And you can catch all three games on CSN and CSN+.

Tennessee-Martin at Illinois State, 2 p.m., CSN+

The Redbirds (4-3) are coming off of a tough loss on the road at Tulsa, but they're off to a solid start early in the season. Senior point guard Paris Lee, a Proviso East product, is having a monster season for Illinois State so far, averaging 15 points, 6.4 assists and three rebounds per game while shooting 54 percent from 3-point range.

Tennessee-Martin (8-2) is off to a great start with only a pair of road losses to SEC opponents Ole Miss and Kentucky.

Milwaukee at Loyola, 3 p.m., CSN

The Ramblers (8-2) have won three straight games and will try to carry that momentum into Horizon League play. Junior forward Aundre Jackson is off to a great start, averaging 16.2 points and 4.8 rebounds per game.

Loyola features a few former local high school stars. Senior Milton Doyle (Marshall) and junior Donte Ingram (Simeon) are both playing well.

Milwaukee (4-5) is off to a decent start in a rebuilding year under new head coach LaVall Jordan and is coming off a road win against Montana State.

Rockford Boylan product Brock Stull is the Panthers' leading scorer and rebounder. The sophomore guard is averaging 11.5 points and 6.9 rebounds per game.

North Dakota at Northern Iowa, 7 p.m., CSN

Northern Iowa (4-4) is coming off of a blowout win over South Dakota State.

Senior Jeremy Morgan has been doing it all for the Panthers. He leads the team in points, rebounds and assists per game. Morgan is putting up 15.6 points, 6.9 rebounds and 3.4 assists per contest this season.

North Dakota (5-2) has two straight wins, including a victory over in-state rival North Dakota State.

The Fighting Hawks are led by Quinton Hooker, who's averaging 16.7 points per game this season.

Bears establishing smash-mouth core with Jordan Howard

Bears establishing smash-mouth core with Jordan Howard

Eric Kush was in some pain after the Bears win over the San Francisco 49ers. But it was a “good” pain, particularly since part of it was inflicted by a teammate.

The teammate was running back Jordan Howard, and the Bears left guard was learning along with his linemates that when Howard is coming, “he’s a-comin’,” Kush said.

“Oh man, sometimes you’re, ‘[groan-groan-groan], and he’ll hit you right in the back, you fall and try to take your guy down with you and stick him in the snow so you’re not the only one getting soaking wet and cold. But Jordan’s a lot fun and we try to kick some butt for him.”

The rookie running back has become more than simply a draft nugget from the fifth round of this year’s draft. Howard has established himself as an integral part of a winning formula of complimentary football, the concept long favored by John Fox, Lovie Smith and coaches who operate from the foundation of a premier running game, impact defense and solid special teams.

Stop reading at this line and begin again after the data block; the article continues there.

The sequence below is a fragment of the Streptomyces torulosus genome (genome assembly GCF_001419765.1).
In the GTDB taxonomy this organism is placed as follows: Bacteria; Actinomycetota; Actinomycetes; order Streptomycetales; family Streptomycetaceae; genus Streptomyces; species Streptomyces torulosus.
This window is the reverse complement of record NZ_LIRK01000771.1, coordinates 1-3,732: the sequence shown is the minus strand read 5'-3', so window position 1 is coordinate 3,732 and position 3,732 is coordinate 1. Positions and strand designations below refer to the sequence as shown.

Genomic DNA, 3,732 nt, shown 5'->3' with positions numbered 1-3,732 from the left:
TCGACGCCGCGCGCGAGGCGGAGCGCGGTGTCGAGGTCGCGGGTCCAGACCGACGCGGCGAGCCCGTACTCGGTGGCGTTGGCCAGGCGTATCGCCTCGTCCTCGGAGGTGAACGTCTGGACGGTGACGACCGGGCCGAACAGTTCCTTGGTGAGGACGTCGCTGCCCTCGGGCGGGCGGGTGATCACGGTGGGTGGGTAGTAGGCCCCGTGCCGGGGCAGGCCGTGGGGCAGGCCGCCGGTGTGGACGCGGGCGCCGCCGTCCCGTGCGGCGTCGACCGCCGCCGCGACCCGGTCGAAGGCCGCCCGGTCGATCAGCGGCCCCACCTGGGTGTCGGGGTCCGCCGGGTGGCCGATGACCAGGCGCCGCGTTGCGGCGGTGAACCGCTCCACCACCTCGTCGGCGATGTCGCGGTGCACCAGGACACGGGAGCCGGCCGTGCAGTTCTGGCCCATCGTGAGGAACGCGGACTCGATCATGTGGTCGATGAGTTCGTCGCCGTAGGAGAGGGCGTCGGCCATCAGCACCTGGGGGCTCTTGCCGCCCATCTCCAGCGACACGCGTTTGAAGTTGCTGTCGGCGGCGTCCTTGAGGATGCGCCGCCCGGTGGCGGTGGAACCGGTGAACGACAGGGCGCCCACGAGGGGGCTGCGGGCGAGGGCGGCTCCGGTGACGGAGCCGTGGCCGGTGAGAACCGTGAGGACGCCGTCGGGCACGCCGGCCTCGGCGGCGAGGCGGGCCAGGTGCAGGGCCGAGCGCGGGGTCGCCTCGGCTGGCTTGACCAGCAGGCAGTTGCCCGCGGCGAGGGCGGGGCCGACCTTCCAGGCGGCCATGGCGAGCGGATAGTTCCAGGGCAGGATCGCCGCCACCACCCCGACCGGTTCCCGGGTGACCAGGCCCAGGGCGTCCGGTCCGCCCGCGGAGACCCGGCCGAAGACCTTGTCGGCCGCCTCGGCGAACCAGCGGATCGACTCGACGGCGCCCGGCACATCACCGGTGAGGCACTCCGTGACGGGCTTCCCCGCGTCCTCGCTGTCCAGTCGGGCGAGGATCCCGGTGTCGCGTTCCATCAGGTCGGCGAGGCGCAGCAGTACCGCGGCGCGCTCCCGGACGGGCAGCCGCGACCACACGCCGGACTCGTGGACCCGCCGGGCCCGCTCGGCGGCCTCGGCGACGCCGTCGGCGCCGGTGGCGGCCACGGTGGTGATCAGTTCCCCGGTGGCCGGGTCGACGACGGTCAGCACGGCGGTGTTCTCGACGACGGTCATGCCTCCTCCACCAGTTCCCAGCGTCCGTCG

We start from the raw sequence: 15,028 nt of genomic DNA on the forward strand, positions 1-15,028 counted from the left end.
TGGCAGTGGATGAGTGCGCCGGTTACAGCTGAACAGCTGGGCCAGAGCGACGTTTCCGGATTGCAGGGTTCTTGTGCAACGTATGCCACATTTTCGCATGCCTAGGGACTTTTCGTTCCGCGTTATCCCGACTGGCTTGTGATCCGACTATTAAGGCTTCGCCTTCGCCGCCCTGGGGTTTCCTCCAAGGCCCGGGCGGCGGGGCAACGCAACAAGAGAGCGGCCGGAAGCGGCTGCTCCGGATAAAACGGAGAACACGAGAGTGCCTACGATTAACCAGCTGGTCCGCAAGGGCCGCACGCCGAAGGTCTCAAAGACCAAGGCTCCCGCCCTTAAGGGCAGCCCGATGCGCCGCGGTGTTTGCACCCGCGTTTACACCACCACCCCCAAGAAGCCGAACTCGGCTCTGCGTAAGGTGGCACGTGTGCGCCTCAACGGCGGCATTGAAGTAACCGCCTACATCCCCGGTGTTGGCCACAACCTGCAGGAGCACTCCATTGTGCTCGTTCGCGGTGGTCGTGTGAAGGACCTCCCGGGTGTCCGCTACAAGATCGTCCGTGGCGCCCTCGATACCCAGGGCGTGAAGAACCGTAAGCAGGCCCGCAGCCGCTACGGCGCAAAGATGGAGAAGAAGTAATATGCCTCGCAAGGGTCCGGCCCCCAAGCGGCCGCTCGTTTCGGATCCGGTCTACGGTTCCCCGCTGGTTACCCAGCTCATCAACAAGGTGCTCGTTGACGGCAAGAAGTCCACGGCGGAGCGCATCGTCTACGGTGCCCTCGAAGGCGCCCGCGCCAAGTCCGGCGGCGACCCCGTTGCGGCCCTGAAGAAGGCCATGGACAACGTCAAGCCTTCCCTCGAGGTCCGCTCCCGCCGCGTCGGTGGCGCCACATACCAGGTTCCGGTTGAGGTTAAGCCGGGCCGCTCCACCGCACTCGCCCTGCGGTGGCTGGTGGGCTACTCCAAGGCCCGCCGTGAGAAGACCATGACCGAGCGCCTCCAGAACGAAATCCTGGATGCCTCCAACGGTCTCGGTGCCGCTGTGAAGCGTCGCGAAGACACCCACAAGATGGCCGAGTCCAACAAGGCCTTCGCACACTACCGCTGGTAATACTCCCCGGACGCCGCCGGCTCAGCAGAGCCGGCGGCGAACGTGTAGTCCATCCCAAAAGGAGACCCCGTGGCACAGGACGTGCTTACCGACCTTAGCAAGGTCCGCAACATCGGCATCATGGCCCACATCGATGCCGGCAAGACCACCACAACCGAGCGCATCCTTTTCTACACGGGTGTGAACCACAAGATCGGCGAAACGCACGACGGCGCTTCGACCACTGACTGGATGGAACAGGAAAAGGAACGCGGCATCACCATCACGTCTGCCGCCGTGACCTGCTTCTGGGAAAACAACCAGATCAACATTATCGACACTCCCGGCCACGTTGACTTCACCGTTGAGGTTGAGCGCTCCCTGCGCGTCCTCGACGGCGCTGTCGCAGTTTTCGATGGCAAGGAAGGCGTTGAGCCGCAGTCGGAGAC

[SHOP: Gear up Bears fans!]

The Bears’ three wins have come this season in the only games in which Howard has been given 20-plus carries: 23 vs. Detroit, 26 vs. Minnesota, 32 vs. San Francisco. Add to those the 3 pass receptions against the Lions and the 4 against the Vikings and the true centerpiece of the 2016 Bears offense is more than a little apparent.

For obvious reasons beyond simply the rushing numbers.

“Especially pass protection,” said offensive coordinator Dowell Loggains. “I think he's taken a big jump that way. When you're young in this league, those are the things that can get grey for you. You run the football, he's obviously a talented player there, but in pass pro, he's made his biggest growth.”

As a corollary to Howard, San Francisco was only the second game this season in which the Bears called fewer than 30 pass plays (the only other time was at Green Bay, when the Bears only ran a total of 45 plays, 27 of them pass plays). In that respect, the snow was viewed as an ally by some in the locker room who have been unhappy at the run:pass balance, which was just 36-percent-run coming into the 49ers game.

“It was one of these games where, with the weather, we couldn’t pass the ball like we normally do —  30 times — so we had to keep it on the ground,” said one member of the offense.

Howard’s breakout game as an NFL ball carrier came against the Lions (23 carries, 111 rushing yards, 3 receptions). The Bears, looking for a breakout of their own in the form of a first two-game win streak in more than a year, are expected to keep it simple — and in Howard’s hands.

“I always expected a lot out of myself,” Howard said. “I didn’t really think that things would happen maybe this soon or this fast. I’m definitely grateful for it.”